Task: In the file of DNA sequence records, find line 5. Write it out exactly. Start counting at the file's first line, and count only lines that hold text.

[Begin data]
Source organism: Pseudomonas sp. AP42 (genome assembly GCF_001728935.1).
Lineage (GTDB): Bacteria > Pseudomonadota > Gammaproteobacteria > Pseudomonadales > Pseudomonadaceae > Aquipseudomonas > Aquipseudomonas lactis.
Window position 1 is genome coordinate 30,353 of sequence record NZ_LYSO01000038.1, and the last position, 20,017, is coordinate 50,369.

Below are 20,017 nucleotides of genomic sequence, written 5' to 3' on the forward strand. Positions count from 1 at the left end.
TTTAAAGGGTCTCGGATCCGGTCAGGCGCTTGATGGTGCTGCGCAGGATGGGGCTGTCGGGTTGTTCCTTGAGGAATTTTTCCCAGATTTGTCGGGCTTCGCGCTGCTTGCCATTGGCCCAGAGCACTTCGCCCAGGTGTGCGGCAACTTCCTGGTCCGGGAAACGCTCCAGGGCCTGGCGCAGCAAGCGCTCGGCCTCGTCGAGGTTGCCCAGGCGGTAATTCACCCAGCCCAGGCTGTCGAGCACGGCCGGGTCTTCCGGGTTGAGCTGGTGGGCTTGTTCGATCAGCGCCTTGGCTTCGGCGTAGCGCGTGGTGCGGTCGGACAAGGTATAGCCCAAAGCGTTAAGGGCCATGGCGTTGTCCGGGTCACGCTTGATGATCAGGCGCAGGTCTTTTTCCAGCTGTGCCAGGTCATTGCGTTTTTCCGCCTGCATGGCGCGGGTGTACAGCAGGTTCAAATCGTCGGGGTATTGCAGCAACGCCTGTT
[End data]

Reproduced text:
TTTAAAGGGTCTCGGATCCGGTCAGGCGCTTGATGGTGCTGCGCAGGATGGGGCTGTCGGGTTGTTCCTTGAGGAATTTTTCCCAGATTTGTCGGGCTTCGCGCTGCTTGCCATTGGCCCAGAGCACTTCGCCCAGGTGTGCGGCAACTTCCTGGTCCGGGAAACGCTCCAGGGCCTGGCGCAGCAAGCGCTCGGCCTCGTCGAGGTTGCCCAGGCGGTAATTCACCCAGCCCAGGCTGTCGAGCACGGCCGGGTCTTCCGGGTTGAGCTGGTGGGCTTGTTCGATCAGCGCCTTGGCTTCGGCGTAGCGCGTGGTGCGGTCGGACAAGGTATAGCCCAAAGCGTTAAGGGCCATGGCGTTGTCCGGGTCACGCTTGATGATCAGGCGCAGGTCTTTTTCCAGCTGTGCCAGGTCATTGCGTTTTTCCGCCTGCATGGCGCGGGTGTACAGCAGGTTCAAATCGTCGGGGTATTGCAGCAACGCCTGTT